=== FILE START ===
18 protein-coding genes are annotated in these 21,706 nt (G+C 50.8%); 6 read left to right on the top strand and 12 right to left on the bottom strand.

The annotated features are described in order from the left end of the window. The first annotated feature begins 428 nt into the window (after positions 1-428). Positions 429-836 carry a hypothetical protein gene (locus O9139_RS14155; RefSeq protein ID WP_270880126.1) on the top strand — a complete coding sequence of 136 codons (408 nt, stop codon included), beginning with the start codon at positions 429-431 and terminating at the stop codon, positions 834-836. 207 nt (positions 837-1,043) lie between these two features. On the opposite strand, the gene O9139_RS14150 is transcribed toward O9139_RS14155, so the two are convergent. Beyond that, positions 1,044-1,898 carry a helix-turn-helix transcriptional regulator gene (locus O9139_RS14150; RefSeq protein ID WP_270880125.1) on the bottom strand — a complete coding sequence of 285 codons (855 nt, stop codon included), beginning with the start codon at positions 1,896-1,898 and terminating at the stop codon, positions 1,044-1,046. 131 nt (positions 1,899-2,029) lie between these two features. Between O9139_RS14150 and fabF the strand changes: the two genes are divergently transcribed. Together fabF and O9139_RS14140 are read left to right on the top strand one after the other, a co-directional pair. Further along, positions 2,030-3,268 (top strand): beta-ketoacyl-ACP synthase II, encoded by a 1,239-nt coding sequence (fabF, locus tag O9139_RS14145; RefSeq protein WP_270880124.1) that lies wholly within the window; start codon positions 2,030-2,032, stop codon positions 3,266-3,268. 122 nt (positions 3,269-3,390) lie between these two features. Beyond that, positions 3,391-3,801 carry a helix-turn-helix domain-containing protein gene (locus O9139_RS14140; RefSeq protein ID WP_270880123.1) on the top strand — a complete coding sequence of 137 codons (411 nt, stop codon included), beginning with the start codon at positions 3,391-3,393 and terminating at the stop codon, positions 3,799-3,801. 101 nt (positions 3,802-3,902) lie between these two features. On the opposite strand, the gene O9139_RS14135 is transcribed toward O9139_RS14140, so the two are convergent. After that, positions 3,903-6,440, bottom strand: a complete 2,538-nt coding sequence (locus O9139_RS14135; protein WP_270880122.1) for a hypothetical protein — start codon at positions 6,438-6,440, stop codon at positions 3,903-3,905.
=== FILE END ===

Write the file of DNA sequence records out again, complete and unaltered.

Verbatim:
18 protein-coding genes are annotated in these 21,706 nt (G+C 50.8%); 6 read left to right on the top strand and 12 right to left on the bottom strand.

The annotated features are described in order from the left end of the window. The first annotated feature begins 428 nt into the window (after positions 1-428). Positions 429-836 carry a hypothetical protein gene (locus O9139_RS14155; RefSeq protein ID WP_270880126.1) on the top strand — a complete coding sequence of 136 codons (408 nt, stop codon included), beginning with the start codon at positions 429-431 and terminating at the stop codon, positions 834-836. 207 nt (positions 837-1,043) lie between these two features. On the opposite strand, the gene O9139_RS14150 is transcribed toward O9139_RS14155, so the two are convergent. Beyond that, positions 1,044-1,898 carry a helix-turn-helix transcriptional regulator gene (locus O9139_RS14150; RefSeq protein ID WP_270880125.1) on the bottom strand — a complete coding sequence of 285 codons (855 nt, stop codon included), beginning with the start codon at positions 1,896-1,898 and terminating at the stop codon, positions 1,044-1,046. 131 nt (positions 1,899-2,029) lie between these two features. Between O9139_RS14150 and fabF the strand changes: the two genes are divergently transcribed. Together fabF and O9139_RS14140 are read left to right on the top strand one after the other, a co-directional pair. Further along, positions 2,030-3,268 (top strand): beta-ketoacyl-ACP synthase II, encoded by a 1,239-nt coding sequence (fabF, locus tag O9139_RS14145; RefSeq protein WP_270880124.1) that lies wholly within the window; start codon positions 2,030-2,032, stop codon positions 3,266-3,268. 122 nt (positions 3,269-3,390) lie between these two features. Beyond that, positions 3,391-3,801 carry a helix-turn-helix domain-containing protein gene (locus O9139_RS14140; RefSeq protein ID WP_270880123.1) on the top strand — a complete coding sequence of 137 codons (411 nt, stop codon included), beginning with the start codon at positions 3,391-3,393 and terminating at the stop codon, positions 3,799-3,801. 101 nt (positions 3,802-3,902) lie between these two features. On the opposite strand, the gene O9139_RS14135 is transcribed toward O9139_RS14140, so the two are convergent. After that, positions 3,903-6,440, bottom strand: a complete 2,538-nt coding sequence (locus O9139_RS14135; protein WP_270880122.1) for a hypothetical protein — start codon at positions 6,438-6,440, stop codon at positions 3,903-3,905.